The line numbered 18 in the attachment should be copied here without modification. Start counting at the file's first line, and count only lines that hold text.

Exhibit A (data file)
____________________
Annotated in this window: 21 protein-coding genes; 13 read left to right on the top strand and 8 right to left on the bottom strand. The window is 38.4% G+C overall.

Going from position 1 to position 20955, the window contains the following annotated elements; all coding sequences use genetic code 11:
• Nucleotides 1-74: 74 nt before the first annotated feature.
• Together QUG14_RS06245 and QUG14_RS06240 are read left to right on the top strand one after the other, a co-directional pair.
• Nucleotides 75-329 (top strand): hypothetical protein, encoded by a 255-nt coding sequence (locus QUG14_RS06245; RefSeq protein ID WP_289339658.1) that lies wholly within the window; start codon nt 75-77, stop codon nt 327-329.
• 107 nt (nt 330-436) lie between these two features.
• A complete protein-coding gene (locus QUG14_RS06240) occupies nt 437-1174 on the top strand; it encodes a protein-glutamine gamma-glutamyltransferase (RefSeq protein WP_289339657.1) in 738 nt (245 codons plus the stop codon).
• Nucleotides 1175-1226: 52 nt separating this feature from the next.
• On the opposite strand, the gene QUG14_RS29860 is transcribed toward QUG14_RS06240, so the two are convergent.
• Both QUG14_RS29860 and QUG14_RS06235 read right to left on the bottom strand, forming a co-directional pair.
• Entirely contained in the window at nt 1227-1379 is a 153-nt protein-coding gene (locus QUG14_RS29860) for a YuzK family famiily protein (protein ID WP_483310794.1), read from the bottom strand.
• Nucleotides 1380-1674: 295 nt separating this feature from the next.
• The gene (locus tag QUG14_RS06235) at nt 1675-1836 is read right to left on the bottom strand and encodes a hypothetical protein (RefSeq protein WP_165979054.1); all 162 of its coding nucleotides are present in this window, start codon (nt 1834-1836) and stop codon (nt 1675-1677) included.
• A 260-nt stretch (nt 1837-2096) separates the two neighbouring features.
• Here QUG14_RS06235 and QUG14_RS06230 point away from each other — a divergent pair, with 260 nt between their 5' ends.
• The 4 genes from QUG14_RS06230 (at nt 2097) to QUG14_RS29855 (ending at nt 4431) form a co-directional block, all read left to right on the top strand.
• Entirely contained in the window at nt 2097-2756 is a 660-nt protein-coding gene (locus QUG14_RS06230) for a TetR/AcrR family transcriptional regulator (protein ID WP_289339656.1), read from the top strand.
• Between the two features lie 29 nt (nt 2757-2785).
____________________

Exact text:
• Between the two features lie 29 nt (nt 2757-2785).